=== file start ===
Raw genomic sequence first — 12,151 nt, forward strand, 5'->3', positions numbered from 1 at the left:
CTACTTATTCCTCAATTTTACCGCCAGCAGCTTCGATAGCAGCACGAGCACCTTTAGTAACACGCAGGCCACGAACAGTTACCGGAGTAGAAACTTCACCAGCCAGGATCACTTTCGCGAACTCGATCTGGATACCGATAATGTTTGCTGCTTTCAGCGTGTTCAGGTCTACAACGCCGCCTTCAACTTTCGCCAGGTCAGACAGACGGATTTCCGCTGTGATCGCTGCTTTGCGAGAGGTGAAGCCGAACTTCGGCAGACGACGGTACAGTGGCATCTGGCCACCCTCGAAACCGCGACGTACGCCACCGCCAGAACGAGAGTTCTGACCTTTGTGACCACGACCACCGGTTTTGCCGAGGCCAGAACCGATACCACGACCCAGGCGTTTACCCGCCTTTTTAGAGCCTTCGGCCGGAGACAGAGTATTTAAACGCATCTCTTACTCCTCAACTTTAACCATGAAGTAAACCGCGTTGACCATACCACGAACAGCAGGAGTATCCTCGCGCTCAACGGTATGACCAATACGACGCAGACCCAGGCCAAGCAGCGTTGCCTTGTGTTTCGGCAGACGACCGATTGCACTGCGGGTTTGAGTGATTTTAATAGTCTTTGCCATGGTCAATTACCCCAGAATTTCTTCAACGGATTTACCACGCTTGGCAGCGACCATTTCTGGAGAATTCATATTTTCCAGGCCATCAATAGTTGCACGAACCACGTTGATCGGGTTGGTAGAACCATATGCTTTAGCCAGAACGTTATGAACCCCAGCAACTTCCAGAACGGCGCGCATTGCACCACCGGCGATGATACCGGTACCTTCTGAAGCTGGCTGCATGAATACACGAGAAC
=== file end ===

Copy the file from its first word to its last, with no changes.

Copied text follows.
Raw genomic sequence first — 12,151 nt, forward strand, 5'->3', positions numbered from 1 at the left:
CTACTTATTCCTCAATTTTACCGCCAGCAGCTTCGATAGCAGCACGAGCACCTTTAGTAACACGCAGGCCACGAACAGTTACCGGAGTAGAAACTTCACCAGCCAGGATCACTTTCGCGAACTCGATCTGGATACCGATAATGTTTGCTGCTTTCAGCGTGTTCAGGTCTACAACGCCGCCTTCAACTTTCGCCAGGTCAGACAGACGGATTTCCGCTGTGATCGCTGCTTTGCGAGAGGTGAAGCCGAACTTCGGCAGACGACGGTACAGTGGCATCTGGCCACCCTCGAAACCGCGACGTACGCCACCGCCAGAACGAGAGTTCTGACCTTTGTGACCACGACCACCGGTTTTGCCGAGGCCAGAACCGATACCACGACCCAGGCGTTTACCCGCCTTTTTAGAGCCTTCGGCCGGAGACAGAGTATTTAAACGCATCTCTTACTCCTCAACTTTAACCATGAAGTAAACCGCGTTGACCATACCACGAACAGCAGGAGTATCCTCGCGCTCAACGGTATGACCAATACGACGCAGACCCAGGCCAAGCAGCGTTGCCTTGTGTTTCGGCAGACGACCGATTGCACTGCGGGTTTGAGTGATTTTAATAGTCTTTGCCATGGTCAATTACCCCAGAATTTCTTCAACGGATTTACCACGCTTGGCAGCGACCATTTCTGGAGAATTCATATTTTCCAGGCCATCAATAGTTGCACGAACCACGTTGATCGGGTTGGTAGAACCATATGCTTTAGCCAGAACGTTATGAACCCCAGCAACTTCCAGAACGGCGCGCATTGCACCACCGGCGATGATACCGGTACCTTCTGAAGCTGGCTGCATGAATACACGAGAAC